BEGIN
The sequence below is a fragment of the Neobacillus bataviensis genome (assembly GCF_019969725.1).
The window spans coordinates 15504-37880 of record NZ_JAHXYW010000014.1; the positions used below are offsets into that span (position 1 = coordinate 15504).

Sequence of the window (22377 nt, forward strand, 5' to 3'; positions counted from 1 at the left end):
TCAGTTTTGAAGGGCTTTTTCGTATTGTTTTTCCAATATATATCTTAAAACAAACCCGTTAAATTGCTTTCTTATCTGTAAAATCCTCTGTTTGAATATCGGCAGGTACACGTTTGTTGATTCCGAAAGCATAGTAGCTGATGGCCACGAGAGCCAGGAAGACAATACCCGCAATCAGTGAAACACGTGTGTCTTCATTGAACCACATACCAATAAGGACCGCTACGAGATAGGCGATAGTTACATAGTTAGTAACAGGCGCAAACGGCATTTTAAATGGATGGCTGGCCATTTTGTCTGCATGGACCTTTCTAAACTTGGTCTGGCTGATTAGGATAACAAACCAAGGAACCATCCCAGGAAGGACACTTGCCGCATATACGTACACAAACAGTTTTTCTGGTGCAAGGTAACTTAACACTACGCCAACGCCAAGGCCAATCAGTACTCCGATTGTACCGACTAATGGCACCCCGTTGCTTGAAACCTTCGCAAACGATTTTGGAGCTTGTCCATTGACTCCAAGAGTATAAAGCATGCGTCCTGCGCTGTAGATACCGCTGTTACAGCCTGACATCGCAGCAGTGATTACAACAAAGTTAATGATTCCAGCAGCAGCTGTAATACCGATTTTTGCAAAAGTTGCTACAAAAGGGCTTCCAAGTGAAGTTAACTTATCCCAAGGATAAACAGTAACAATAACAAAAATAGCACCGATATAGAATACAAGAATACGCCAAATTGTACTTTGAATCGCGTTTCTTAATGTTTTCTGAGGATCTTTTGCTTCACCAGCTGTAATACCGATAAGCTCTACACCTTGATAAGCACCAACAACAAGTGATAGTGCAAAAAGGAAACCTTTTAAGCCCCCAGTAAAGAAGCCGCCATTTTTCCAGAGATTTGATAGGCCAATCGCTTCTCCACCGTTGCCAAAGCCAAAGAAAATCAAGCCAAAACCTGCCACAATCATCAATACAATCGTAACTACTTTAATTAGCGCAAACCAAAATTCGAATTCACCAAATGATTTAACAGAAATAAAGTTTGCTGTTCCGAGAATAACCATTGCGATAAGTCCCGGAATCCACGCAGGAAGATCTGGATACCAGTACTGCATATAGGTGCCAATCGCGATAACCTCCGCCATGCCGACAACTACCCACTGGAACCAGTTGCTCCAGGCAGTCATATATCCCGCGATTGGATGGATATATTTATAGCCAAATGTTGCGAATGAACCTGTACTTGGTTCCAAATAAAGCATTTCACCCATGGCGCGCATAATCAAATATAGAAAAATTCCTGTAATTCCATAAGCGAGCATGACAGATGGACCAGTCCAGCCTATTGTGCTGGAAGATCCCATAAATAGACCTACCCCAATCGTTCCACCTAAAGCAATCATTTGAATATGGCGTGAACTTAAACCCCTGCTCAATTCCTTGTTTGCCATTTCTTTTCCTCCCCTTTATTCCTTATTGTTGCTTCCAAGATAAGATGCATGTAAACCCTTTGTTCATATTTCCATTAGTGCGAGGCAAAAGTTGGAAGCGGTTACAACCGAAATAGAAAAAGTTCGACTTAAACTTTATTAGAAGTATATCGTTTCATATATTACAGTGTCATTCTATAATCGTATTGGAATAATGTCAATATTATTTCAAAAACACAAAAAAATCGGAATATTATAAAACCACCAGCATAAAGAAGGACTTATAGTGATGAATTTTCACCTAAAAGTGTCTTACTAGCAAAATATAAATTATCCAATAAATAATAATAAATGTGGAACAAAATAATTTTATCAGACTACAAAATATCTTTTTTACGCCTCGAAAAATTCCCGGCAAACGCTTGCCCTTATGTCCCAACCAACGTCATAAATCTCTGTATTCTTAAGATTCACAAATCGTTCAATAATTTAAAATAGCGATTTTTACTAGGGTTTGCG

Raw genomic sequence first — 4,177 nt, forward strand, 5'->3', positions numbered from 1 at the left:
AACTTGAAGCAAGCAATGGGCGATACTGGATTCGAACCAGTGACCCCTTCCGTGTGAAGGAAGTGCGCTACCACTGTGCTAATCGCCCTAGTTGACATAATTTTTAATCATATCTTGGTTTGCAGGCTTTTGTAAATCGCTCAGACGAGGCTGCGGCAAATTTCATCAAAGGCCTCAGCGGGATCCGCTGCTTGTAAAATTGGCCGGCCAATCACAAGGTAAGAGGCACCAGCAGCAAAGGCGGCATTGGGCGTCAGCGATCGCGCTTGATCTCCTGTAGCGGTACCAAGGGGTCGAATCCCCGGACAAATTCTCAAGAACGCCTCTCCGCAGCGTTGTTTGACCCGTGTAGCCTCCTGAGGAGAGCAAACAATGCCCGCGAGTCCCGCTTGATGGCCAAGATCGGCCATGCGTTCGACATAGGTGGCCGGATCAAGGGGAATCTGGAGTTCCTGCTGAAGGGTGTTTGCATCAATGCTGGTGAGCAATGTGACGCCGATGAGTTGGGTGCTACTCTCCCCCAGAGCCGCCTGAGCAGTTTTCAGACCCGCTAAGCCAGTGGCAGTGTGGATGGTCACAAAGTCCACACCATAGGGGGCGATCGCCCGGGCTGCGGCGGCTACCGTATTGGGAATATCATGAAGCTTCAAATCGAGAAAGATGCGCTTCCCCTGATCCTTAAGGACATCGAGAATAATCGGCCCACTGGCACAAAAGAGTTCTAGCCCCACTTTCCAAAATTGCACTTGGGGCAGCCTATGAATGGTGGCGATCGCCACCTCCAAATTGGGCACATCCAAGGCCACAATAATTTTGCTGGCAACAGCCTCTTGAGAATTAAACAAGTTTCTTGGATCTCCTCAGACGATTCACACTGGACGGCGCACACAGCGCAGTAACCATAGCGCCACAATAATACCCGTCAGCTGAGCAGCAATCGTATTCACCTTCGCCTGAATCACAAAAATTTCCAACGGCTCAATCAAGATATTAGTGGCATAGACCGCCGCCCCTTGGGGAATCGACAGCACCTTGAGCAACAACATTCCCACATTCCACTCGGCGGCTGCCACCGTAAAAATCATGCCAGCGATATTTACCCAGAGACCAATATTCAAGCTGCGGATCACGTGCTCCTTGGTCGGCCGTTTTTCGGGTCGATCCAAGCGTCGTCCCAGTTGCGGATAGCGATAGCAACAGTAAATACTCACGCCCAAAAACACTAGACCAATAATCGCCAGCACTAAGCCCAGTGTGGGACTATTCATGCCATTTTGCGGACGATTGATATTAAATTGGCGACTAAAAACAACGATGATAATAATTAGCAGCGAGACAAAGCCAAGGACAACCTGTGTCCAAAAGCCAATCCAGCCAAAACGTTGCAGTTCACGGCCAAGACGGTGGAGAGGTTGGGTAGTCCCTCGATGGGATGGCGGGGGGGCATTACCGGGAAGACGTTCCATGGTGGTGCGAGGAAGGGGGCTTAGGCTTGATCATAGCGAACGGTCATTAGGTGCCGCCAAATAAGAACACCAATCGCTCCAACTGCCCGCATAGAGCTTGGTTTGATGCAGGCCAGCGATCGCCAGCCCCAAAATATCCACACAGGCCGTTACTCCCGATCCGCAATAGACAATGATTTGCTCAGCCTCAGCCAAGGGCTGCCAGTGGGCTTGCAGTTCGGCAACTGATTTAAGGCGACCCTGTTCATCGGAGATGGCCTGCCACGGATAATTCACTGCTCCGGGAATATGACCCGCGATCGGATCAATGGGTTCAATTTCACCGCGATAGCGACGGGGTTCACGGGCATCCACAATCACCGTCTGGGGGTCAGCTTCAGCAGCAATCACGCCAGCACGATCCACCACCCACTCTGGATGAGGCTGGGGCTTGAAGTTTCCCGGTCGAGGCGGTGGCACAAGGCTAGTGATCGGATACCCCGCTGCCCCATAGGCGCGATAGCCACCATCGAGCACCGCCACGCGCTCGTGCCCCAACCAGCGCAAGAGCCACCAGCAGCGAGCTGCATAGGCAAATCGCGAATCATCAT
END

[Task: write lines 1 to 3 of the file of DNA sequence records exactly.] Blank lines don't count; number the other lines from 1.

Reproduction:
The sequence below is a fragment of the Neobacillus bataviensis genome (assembly GCF_019969725.1).
The window spans coordinates 15504-37880 of record NZ_JAHXYW010000014.1; the positions used below are offsets into that span (position 1 = coordinate 15504).

Sequence of the window (22377 nt, forward strand, 5' to 3'; positions counted from 1 at the left end):